The Piercing Axis
It always felt a little blasphemous to dissect a new relationship. In a festival of hormones that turns your days into a rollercoaster of oxytocin highs and abstinence hollows, you don’t get a chance to take a bird’s-eye view. At least I never took the time to reflect on it.
Only when I realized that everybody goes through the very notion of affection differently, I stopped to observe my own process with a (masochistic) scientific curiosity. And came up with what looks to me like a pretty accurate metaphor. I hate math for the most part, so naturally it’s mathematical.
Now, imagine your life and your psyche as a bunch of axes. Not the ones they used to chop off heads, but the linear stuff that your math teacher drew on the board. The X, and Y, and Z. And more if you made it to high school.
Draw like 50. A whole pine-tree of axes. Imagine there’s a plane going through each two axes. Each plane is a tiny part of you. Your interests, your job, your friends, parents, aspirations, dreams, fears. All that rotates infinitely around one of its axes and the whole thing moves like a giant geometrical durian. It will make sense, I promise.
You live and develop in this chaotic, mesmerizing way. Some planes rotate faster, some slower, some stop or rotate backwards. They’re completely independent and yet all of them are you.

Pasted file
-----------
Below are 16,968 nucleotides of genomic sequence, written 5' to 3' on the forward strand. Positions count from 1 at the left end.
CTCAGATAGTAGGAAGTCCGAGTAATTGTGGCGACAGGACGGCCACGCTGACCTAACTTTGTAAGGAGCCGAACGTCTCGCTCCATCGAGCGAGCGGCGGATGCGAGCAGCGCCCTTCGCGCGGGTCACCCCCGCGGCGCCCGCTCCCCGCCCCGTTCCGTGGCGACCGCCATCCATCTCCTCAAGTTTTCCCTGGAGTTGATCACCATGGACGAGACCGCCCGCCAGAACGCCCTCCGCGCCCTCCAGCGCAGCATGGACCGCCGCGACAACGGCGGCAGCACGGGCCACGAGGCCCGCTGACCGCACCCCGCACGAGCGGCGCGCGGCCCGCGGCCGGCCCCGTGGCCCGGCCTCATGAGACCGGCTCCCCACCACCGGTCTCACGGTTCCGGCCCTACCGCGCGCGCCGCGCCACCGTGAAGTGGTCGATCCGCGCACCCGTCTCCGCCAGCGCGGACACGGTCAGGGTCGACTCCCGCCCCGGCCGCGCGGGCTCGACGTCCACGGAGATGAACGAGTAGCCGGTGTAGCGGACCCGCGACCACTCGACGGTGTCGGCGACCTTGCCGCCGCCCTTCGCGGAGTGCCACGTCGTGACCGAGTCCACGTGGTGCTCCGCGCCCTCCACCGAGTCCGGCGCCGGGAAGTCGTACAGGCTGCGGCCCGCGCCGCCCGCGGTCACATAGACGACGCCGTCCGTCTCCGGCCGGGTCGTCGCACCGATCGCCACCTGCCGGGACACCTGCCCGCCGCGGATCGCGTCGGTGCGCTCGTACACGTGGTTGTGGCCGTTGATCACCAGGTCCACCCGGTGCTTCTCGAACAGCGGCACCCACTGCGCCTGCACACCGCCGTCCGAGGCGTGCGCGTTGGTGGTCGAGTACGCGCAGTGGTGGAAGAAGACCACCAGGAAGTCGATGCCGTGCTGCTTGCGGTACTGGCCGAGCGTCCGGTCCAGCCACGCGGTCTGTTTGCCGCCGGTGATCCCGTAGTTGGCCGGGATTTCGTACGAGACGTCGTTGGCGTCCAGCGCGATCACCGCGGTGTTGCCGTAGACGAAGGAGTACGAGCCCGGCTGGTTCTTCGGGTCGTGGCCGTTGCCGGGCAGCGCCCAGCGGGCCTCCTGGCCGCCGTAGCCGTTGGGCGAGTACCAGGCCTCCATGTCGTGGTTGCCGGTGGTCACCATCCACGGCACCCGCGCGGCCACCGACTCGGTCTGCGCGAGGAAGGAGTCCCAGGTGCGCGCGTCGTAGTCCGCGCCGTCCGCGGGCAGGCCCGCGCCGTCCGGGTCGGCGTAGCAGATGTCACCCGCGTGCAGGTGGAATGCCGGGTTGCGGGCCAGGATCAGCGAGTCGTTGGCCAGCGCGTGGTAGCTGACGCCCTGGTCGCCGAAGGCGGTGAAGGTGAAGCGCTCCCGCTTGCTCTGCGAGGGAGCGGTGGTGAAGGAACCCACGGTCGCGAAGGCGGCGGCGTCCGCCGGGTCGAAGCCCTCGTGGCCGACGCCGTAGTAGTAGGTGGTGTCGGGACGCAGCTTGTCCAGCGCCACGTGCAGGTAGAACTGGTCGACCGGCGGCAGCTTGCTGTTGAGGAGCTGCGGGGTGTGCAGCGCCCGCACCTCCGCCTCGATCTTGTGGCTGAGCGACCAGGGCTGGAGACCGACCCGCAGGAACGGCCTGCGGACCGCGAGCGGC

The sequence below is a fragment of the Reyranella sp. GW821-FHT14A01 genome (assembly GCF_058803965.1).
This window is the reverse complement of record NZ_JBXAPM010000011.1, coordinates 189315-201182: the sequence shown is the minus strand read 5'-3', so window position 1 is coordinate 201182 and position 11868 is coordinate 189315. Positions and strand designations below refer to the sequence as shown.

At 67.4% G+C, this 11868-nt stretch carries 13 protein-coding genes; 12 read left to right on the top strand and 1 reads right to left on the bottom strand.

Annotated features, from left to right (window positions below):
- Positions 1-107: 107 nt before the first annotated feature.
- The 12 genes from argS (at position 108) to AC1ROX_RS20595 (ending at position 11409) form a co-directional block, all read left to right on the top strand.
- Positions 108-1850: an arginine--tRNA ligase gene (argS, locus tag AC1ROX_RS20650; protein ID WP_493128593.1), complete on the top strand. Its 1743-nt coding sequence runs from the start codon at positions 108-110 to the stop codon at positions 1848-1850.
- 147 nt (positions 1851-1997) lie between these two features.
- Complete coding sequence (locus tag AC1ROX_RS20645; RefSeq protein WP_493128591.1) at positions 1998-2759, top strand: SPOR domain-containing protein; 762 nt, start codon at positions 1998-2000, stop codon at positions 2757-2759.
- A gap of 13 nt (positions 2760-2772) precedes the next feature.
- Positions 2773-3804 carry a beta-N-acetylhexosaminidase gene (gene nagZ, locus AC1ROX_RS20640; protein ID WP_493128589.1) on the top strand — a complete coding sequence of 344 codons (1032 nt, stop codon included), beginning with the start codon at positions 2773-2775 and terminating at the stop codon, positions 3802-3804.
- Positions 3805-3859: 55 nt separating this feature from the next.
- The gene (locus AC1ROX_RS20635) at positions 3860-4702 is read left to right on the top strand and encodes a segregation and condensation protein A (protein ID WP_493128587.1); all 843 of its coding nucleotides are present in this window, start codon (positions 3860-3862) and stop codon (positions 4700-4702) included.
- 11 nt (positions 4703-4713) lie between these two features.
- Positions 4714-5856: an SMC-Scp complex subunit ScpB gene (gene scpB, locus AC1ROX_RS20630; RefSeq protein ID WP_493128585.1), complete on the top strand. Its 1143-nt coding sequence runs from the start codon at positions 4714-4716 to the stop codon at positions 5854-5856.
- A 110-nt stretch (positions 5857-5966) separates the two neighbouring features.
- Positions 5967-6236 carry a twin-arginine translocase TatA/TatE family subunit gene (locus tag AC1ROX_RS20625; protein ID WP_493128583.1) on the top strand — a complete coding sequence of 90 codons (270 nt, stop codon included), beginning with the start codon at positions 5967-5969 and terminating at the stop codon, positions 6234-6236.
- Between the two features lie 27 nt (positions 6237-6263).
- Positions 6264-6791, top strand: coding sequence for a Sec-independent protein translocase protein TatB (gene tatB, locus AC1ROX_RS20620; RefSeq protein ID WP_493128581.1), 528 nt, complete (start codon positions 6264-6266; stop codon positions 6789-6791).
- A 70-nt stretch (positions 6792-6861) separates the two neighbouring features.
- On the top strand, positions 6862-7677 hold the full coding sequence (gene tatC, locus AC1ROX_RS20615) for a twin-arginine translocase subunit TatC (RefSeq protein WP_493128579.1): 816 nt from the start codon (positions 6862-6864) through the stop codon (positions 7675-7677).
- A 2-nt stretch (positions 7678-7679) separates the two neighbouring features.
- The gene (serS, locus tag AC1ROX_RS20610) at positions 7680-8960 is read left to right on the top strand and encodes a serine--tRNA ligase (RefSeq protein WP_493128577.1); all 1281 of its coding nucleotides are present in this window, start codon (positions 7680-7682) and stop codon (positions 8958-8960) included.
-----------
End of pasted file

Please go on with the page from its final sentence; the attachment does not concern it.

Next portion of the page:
Then, one delightful summer morning someone you kind of liked likes you back and it feels nice to be around, and you start falling for the person. At this point, an unfortunate thing happens to the robo-fruit. A single searing axis pierces the whole thing and it hangs on the burning edge like a petty kebab for a while, motionless.
When the plane-creature (that would be me) comes to her senses, it starts rotating again. Only this time around a single axis, the new one. For some reason simply going back to normal and adding the relationship as an additional plane doesn’t work, even if you have the rationale to try. The sappy songs are disgustingly relatable because it literally feels like “life makes sense when I’m with you” and it very much doesn’t when I’m not.
Thankfully, chemistry doesn’t like disorder for too long, so the new axis fades with time and you grow back into the good old multi-rotation. But while it’s still in kebab fashion, the gnawing discomfort of not being yourself is unnerving. I’d like my head back, if you please.